He is best known as the creator and writer of all 67 episodes of the BBC comedy show Rab C Nesbitt. But Ian Pattison reveals he once “swept the corridors of power”.
Long before he hit the big time with the show that is to Scotland what Only Fools And Horses is to England, Pattison was a cleaner at the Houses of Parliament in Westminster in 1975, months after its notorious 1974 bombing by the IRA.
So perhaps it’s no coincidence that Ireland’s history and politics finds its way into his fifth novel, Burning Down The House (title inspired by the Talking Heads song). A satire brimming with comic absurdity and dark humour, it is set in an independent Scotland in the aftermath of a narrow second referendum Yes vote.
Pattison tells P.S: “I worked sweeping the corridors of power for a few weeks. I got the job from Fulham Labour Exchange. There was no real security check. I just turned up with a document from the labour exchange and they let me in.
“I could have been laden with bombs with this curious accent. Most people didn’t know if it was Scottish or Irish.”
Set in a near-future dystopia where the poor roast rats on streets plagued by coronavirus variants and army trucks, it features disillusioned writer and anarchist Ivan. Pattison says: “He wants to leave his mark on the new Scotland and looks to the example of last-century Ireland for parallels and inspiration. He’s a man on a mission to shape the Scottish future and his ultimate methods aren’t pretty.”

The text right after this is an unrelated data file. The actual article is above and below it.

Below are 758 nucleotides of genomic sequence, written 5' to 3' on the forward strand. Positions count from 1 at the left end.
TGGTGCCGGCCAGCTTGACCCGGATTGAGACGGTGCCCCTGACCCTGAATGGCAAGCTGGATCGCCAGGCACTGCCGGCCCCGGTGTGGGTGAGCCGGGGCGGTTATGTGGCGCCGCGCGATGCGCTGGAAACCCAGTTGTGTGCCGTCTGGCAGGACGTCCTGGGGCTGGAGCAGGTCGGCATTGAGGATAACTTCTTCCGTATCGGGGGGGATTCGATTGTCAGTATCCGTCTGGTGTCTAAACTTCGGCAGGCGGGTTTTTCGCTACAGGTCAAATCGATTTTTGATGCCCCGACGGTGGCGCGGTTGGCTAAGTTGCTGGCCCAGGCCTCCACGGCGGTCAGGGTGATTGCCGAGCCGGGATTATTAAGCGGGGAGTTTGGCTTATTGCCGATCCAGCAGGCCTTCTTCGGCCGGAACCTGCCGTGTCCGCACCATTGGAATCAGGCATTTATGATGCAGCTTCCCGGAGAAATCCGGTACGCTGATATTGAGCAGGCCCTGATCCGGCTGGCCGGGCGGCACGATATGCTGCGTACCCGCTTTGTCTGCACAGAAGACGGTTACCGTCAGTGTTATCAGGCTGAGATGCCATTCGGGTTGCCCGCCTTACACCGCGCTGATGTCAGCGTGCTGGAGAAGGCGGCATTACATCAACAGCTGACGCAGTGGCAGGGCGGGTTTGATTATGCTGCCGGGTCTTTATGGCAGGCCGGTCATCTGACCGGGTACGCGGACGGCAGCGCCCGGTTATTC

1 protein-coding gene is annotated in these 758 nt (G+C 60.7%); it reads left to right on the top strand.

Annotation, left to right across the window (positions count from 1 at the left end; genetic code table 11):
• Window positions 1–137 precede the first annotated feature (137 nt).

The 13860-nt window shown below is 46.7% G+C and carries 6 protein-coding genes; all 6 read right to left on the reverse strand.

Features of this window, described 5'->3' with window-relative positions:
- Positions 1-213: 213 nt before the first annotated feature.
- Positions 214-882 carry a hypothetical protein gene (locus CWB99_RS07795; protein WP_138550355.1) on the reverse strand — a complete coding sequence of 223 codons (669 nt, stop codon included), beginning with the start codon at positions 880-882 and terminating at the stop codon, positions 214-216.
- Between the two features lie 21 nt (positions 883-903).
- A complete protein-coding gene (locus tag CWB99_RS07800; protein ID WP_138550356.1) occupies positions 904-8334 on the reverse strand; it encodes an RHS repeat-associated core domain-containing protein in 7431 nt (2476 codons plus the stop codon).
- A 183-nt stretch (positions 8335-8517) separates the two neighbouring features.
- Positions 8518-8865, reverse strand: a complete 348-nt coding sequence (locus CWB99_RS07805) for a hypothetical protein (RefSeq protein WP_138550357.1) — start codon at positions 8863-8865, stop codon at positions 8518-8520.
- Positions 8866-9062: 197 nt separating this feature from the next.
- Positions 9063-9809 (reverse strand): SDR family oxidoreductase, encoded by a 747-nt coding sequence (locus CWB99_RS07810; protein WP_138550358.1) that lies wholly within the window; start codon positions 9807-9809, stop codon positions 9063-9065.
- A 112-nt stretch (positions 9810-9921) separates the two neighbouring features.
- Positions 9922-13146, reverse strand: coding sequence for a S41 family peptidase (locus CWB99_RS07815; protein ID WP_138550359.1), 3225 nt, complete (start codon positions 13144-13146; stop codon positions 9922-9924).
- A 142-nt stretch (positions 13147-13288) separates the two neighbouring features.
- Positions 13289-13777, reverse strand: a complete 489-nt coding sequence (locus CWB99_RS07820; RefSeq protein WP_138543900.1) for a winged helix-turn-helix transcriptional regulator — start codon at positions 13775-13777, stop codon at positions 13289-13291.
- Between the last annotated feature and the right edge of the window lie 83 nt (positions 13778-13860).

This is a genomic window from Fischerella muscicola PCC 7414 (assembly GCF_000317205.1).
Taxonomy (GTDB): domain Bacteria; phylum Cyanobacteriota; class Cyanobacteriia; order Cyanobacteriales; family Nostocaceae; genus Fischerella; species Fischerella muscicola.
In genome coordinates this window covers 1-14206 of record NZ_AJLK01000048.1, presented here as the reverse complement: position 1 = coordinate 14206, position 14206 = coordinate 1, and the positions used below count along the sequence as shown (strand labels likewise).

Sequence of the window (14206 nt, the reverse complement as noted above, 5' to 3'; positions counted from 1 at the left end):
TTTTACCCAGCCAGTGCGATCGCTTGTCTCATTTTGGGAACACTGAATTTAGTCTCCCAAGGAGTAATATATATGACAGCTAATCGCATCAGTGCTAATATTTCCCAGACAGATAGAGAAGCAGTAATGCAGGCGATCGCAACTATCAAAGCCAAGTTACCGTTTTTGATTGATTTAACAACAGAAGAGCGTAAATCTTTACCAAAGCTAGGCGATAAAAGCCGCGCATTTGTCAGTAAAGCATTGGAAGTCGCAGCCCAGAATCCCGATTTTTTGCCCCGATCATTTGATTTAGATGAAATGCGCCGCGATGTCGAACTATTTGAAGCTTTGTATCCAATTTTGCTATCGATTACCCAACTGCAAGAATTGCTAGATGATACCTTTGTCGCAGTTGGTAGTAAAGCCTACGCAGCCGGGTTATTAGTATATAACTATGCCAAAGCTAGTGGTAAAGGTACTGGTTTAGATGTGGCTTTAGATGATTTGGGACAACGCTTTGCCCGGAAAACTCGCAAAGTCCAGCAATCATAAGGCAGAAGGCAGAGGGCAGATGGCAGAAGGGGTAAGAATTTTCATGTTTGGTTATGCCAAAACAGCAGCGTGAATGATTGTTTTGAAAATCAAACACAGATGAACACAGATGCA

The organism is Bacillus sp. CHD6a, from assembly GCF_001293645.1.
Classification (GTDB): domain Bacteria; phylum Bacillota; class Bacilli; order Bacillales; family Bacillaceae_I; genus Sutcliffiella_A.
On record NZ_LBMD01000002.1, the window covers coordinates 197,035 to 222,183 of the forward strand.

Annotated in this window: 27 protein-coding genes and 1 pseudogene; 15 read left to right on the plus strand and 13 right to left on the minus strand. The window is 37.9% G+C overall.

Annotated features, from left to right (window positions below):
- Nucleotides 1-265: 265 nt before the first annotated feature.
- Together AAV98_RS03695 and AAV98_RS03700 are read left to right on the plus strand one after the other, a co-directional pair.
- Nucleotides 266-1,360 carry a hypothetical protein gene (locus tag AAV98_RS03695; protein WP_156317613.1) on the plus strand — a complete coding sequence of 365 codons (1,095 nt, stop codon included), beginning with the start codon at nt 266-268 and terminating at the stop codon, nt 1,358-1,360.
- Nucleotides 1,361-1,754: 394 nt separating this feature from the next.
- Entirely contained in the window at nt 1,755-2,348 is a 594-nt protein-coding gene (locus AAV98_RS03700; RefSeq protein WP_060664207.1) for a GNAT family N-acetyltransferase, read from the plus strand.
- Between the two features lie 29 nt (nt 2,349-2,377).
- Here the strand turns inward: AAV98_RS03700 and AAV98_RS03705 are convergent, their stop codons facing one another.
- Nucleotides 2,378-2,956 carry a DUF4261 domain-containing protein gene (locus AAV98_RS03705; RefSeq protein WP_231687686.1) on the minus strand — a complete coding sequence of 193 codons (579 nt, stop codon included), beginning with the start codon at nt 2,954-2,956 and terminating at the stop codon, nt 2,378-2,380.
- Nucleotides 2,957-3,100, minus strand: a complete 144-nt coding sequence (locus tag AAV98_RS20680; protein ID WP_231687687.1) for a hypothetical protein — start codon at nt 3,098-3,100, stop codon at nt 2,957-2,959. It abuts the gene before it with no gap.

Obsessed with freedom fighter Michael Collins, Provisional Governor of the Irish Free State from 1922, Ivan gets a bump on the head and is visited by Collins’ ghost. Pattison – who previously wrote a play about Collins – says: “I have always been interested in Irish politics. It stems back to a guy I used to work with many years ago in London around about the time of the Troubles. Collins is one of those people who is a lightning rod for the time; incredibly human, capable of great ruthlessness but also great compassion. He becomes an embodiment of where the political meets the personal.”
He adds: “I’ve never understood why nobody involved in the independence debate looks at our near neighbour Ireland’s history.
“Ivan tries to apply the lessons of Irish politics to Scotland that has just voted Yes. He goes back to the old anarchist stance that the best way to start a revolution is to start with a two-person cell as it limits the possibility of infiltration. Ivan has regular talks with his cousin, Trish, a republican, in Glasgow’s Café Twa, over cups of coffee. And, when Trish falls for a young Irish Republican, Ivan meets his ideal running mate in revolution.”
Pattison promises: “You’ll experience the rawness of an evolving nation through the eyes of Ivan and Trish. Ivan is spiritually for independence but has no faith in the political system. What he sees is what Patrick Pearse, one of the leaders of the Easter Rising rebellion, saw in Ireland in 1916 – that Scotland needs a convulsion, a Glasgow-centric convulsion that leads to civil war, and that is what Ivan aims to achieve.”
He smiled: “It’s the book you write when a pandemic is on and you’re only allowed one walk a day. I entertained myself by writing something a bit different from what I’ve written in the past, and independence is in the ether. It fed its way in almost naturally so I picked it up and ran with it.”
Ian Pattison – Burning Down The House, Amazon, £7.99
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